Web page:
That said, it’s rather forgiving too, as Mickey has a number of stars that are depleted when he takes a hit (and which can be found scattered around the levels) as well as a number of lives which will simply reset him at the nearest checkpoint (which are extremely numerous; though quitting the game in the middle of a level will mean having to start over from the beginning), and there are also some situations which will just send you back to the checkpoint without any apparent penalty. There are a few sections which require a great deal of precision, but (barring the boss fights) these are optional and mainly reward you with unlockables.

Throughout the levels you’ll collect numerous magic diamonds, which can then be used to unlock paintings, and more importantly rooms in the castle (the game’s hub area) which grant access to further levels. There are other collectibles to find, though doing so will take considerably more skill and/or patience, such as statue pieces, playing cards, and chili peppers.

The levels are 2.5D, and look absolutely stunning, but this does mean that occasionally you’ll have to move Mickey along the depth axis. Although the controls are a little less fluid in these instances (as they always are when unexpectedly taken to the third dimension), it does give rise to some novel gameplay moments and some puzzle-solving. One particularly memorable moment for me was a brief sequence involving a magic mirror, and there were plenty of those moments where I was impressed by the imagination on show in one way or another.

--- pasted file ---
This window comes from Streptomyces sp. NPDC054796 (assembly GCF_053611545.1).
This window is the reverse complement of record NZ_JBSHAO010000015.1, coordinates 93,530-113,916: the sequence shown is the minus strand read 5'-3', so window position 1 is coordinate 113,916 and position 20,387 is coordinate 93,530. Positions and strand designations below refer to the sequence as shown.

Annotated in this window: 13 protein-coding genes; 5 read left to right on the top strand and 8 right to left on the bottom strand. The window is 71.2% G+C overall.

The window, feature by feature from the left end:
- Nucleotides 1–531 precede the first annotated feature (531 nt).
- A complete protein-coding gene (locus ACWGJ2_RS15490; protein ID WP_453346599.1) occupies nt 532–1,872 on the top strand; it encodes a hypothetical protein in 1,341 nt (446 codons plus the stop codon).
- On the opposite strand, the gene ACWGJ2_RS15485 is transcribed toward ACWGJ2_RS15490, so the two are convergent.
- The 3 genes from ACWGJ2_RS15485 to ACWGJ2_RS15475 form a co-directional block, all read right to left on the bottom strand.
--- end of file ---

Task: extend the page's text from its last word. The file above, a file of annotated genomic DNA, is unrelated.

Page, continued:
The game’s brevity might be its only issue. The whole thing can be completed in 2-3 hours, depending on your skill and how much you care about the collectibles. There’s no padding however, so that certainly amounts to 2-3 hours of quality platforming, and you shouldn’t consider the game to be some sort of cheap cash-in as a result.

If you have room in your life for several platforming games, Castle of Illusion is a real delight. It doesn’t have the mountain of variety that Rayman: Origins does (and which I consider to be the superior game), but it also isn’t as demanding of you as Rayman is. No matter how much of his sparkle may have been lost in the intervening years, Mickey’s return in this Castle of Illusion remake is definitely a welcome one.

Performance & quality

Despite the iOS version of Castle of Illusion being the same game, don’t confuse the Mac version with that one. The Mac edition of the game, ported by Feral Interactive, has several important things going for it, namely decent controls and exceptional visuals. I don’t recall seeing a single aliased pixel or polygon, everything looks so good you could think it was pre-rendered.

As usual, Feral’s work is rock-solid, and I encountered no performance issues whatsoever with the pre-release version I played.